By Barb Umberger
BLOOMINGTON, Minn. (OSV News) — Kathleen Mishow spent nine years praying to St. Kateri Tekakwitha for another child after she and her husband had a son 18 months after they married.
Included in Kathleen’s prayers was a promise that if she ever had a daughter, she would name her Kateri. She ultimately gave birth to a daughter and kept her promise.
“At least I had my wish with Kateri and had her for 20 years,” said Kathleen, an Ojibwe from White Earth Nation, who told her story with support from her friend Vicki Phillips, both of whom regularly attend the parish of Gichitwaa Kateri in Minneapolis. “She was really spunky. I would tell her, ‘You be careful going out,’ but she thought she was invincible at that age.”
Kateri, then 22, was last seen leaving with a young man from the duplex where she lived, across the street from her parents.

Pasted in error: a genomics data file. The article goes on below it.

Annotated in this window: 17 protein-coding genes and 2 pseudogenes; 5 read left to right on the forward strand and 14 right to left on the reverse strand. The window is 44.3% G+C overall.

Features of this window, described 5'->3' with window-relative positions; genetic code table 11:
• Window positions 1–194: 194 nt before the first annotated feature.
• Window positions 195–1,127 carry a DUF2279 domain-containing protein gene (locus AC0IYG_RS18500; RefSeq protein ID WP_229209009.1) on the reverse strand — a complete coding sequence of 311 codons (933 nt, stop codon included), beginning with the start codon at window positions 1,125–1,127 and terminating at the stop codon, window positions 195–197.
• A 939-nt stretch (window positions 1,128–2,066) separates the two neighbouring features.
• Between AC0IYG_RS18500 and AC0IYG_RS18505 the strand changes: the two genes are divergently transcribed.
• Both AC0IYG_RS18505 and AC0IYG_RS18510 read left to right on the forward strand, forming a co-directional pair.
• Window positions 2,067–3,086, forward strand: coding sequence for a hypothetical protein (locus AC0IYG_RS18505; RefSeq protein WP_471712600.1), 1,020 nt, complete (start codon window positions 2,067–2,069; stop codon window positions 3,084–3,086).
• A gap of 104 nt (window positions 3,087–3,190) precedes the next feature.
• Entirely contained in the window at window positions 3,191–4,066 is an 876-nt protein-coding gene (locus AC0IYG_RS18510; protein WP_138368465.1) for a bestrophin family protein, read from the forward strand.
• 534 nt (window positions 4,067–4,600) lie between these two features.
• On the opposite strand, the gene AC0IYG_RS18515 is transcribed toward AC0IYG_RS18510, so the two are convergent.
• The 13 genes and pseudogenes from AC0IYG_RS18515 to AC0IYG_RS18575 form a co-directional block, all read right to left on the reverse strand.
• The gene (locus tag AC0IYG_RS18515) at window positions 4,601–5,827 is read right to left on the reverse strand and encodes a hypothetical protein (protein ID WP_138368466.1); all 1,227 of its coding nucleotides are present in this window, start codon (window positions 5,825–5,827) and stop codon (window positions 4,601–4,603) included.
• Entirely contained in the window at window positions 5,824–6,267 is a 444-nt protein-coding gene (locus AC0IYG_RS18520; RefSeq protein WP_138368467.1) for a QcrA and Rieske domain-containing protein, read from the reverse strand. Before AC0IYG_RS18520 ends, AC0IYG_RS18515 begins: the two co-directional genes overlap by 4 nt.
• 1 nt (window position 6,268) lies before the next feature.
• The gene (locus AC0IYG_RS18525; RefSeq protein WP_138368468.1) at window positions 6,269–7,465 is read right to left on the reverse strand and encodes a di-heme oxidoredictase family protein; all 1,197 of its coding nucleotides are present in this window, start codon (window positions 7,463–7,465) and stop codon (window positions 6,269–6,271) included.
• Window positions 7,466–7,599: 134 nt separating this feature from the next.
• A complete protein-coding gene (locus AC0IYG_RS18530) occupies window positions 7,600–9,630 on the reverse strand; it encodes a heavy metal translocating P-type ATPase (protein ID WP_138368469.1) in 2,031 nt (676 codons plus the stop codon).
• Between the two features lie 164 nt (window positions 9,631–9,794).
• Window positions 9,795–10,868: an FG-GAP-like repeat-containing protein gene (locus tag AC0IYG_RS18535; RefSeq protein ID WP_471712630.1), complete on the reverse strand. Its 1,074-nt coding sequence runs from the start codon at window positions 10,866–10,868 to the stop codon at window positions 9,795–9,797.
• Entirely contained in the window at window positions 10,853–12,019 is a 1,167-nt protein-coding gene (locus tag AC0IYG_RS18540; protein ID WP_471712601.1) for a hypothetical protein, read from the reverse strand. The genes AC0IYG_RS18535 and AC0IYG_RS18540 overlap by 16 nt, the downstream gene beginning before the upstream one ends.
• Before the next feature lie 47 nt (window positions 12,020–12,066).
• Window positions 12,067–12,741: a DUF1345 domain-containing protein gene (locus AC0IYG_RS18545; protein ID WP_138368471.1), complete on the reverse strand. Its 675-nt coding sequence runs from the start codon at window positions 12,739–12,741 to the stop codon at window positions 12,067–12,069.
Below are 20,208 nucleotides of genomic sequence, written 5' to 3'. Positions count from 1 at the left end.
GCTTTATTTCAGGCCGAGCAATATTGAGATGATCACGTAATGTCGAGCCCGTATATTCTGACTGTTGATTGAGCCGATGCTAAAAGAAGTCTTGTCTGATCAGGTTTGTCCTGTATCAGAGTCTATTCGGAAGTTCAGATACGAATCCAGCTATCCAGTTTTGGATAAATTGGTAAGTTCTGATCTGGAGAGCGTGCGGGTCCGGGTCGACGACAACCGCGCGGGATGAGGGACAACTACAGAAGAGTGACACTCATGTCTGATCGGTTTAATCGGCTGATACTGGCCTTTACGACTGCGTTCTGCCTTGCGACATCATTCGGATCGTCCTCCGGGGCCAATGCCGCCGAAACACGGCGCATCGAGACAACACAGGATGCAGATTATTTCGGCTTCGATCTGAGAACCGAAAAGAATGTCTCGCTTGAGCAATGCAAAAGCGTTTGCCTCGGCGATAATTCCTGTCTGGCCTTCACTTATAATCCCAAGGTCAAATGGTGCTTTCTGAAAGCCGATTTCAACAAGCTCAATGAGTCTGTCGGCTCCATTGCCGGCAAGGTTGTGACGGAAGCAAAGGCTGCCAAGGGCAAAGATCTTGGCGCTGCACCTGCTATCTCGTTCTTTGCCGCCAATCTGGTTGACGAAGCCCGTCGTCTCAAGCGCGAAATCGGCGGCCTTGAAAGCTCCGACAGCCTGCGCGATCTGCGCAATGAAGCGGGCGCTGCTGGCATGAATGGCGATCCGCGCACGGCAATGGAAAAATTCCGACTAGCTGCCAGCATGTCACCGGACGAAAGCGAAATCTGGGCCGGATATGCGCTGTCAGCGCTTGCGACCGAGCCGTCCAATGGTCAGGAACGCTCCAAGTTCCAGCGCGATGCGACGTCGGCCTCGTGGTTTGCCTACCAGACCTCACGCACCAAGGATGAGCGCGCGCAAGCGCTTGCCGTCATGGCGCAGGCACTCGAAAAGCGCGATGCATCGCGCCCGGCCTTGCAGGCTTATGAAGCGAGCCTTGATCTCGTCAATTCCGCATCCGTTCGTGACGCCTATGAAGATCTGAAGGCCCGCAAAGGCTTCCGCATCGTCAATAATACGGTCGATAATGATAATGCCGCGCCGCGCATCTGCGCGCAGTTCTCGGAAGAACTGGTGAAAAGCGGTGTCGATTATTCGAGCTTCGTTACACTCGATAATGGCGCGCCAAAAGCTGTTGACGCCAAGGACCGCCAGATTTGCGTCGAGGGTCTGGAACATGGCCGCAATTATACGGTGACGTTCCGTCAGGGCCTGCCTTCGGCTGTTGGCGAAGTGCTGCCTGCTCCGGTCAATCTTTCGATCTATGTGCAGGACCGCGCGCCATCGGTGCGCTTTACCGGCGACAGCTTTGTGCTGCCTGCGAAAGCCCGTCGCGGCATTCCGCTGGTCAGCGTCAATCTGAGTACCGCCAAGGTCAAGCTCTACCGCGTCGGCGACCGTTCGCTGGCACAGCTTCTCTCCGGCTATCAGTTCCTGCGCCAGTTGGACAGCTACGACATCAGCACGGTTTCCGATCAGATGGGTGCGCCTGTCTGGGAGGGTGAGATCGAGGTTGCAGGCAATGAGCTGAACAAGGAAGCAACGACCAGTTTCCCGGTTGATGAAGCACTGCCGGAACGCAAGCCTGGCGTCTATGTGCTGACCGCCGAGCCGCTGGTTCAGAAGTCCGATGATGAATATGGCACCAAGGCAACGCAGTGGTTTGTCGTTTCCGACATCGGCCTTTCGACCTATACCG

Kathleen recounted her experience to The Catholic Spirit, the newspaper for the Archdiocese of St. Paul and Minneapolis, July 20, only moments before keynote speakers took the stage to address the issue of missing and murdered Indigenous women at the 84th annual Tekakwitha Conference, held at a hotel in Bloomington, Minnesota, through July 23. The conference, which honors Indigenous Catholics’ spirituality and traditions, drew more than 300 people from across the United States, including two groups from Alaska.
Kathleen recalled receiving a telephone call from a friend of Kateri’s who was in the Hennepin County Jail. The friend told her he heard people in the jail talking about Kateri, saying, “Oh, she’s not missing. She’s in the river.”